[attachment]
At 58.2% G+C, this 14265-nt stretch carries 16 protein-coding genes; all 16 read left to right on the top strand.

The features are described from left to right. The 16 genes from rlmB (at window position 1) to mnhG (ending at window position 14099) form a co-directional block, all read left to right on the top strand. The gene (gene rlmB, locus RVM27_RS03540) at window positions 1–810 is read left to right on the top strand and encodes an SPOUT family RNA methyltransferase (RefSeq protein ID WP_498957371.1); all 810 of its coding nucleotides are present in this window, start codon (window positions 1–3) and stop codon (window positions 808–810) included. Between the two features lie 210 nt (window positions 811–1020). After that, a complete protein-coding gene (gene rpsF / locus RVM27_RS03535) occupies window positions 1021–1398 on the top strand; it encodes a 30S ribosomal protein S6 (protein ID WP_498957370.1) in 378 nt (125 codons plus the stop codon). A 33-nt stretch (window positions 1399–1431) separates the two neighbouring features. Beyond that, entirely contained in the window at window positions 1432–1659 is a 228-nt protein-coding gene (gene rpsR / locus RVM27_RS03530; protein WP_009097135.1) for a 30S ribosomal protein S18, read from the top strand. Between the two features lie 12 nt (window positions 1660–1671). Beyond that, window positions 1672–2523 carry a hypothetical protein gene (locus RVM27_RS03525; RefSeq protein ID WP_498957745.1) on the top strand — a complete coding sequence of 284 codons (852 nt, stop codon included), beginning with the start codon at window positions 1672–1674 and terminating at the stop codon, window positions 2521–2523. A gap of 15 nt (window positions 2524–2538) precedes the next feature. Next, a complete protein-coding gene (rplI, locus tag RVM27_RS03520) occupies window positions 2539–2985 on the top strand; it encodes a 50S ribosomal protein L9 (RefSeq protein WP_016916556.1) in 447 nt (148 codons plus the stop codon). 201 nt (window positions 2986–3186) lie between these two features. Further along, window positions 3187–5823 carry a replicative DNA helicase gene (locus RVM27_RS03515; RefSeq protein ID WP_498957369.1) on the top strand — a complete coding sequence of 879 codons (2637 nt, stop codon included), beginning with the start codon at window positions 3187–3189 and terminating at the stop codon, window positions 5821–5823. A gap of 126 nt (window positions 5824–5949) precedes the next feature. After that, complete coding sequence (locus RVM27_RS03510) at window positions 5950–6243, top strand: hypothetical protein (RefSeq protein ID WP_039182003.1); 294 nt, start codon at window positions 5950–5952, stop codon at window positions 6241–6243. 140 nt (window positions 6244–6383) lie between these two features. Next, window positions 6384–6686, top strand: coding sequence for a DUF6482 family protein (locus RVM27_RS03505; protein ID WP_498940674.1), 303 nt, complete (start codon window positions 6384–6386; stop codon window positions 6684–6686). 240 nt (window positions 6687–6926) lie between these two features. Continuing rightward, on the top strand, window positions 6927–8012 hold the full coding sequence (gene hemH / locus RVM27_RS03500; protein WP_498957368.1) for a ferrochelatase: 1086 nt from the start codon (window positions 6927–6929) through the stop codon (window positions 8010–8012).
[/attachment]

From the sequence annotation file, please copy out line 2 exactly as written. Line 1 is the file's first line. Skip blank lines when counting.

The features are described from left to right. The 16 genes from rlmB (at window position 1) to mnhG (ending at window position 14099) form a co-directional block, all read left to right on the top strand. The gene (gene rlmB, locus RVM27_RS03540) at window positions 1–810 is read left to right on the top strand and encodes an SPOUT family RNA methyltransferase (RefSeq protein ID WP_498957371.1); all 810 of its coding nucleotides are present in this window, start codon (window positions 1–3) and stop codon (window positions 808–810) included. Between the two features lie 210 nt (window positions 811–1020). After that, a complete protein-coding gene (gene rpsF / locus RVM27_RS03535) occupies window positions 1021–1398 on the top strand; it encodes a 30S ribosomal protein S6 (protein ID WP_498957370.1) in 378 nt (125 codons plus the stop codon). A 33-nt stretch (window positions 1399–1431) separates the two neighbouring features. Beyond that, entirely contained in the window at window positions 1432–1659 is a 228-nt protein-coding gene (gene rpsR / locus RVM27_RS03530; protein WP_009097135.1) for a 30S ribosomal protein S18, read from the top strand. Between the two features lie 12 nt (window positions 1660–1671). Beyond that, window positions 1672–2523 carry a hypothetical protein gene (locus RVM27_RS03525; RefSeq protein ID WP_498957745.1) on the top strand — a complete coding sequence of 284 codons (852 nt, stop codon included), beginning with the start codon at window positions 1672–1674 and terminating at the stop codon, window positions 2521–2523. A gap of 15 nt (window positions 2524–2538) precedes the next feature. Next, a complete protein-coding gene (rplI, locus tag RVM27_RS03520) occupies window positions 2539–2985 on the top strand; it encodes a 50S ribosomal protein L9 (RefSeq protein WP_016916556.1) in 447 nt (148 codons plus the stop codon). 201 nt (window positions 2986–3186) lie between these two features. Further along, window positions 3187–5823 carry a replicative DNA helicase gene (locus RVM27_RS03515; RefSeq protein ID WP_498957369.1) on the top strand — a complete coding sequence of 879 codons (2637 nt, stop codon included), beginning with the start codon at window positions 3187–3189 and terminating at the stop codon, window positions 5821–5823. A gap of 126 nt (window positions 5824–5949) precedes the next feature. After that, complete coding sequence (locus RVM27_RS03510) at window positions 5950–6243, top strand: hypothetical protein (RefSeq protein ID WP_039182003.1); 294 nt, start codon at window positions 5950–5952, stop codon at window positions 6241–6243. 140 nt (window positions 6244–6383) lie between these two features. Next, window positions 6384–6686, top strand: coding sequence for a DUF6482 family protein (locus RVM27_RS03505; protein ID WP_498940674.1), 303 nt, complete (start codon window positions 6384–6386; stop codon window positions 6684–6686). 240 nt (window positions 6687–6926) lie between these two features. Continuing rightward, on the top strand, window positions 6927–8012 hold the full coding sequence (gene hemH / locus RVM27_RS03500; protein WP_498957368.1) for a ferrochelatase: 1086 nt from the start codon (window positions 6927–6929) through the stop codon (window positions 8010–8012).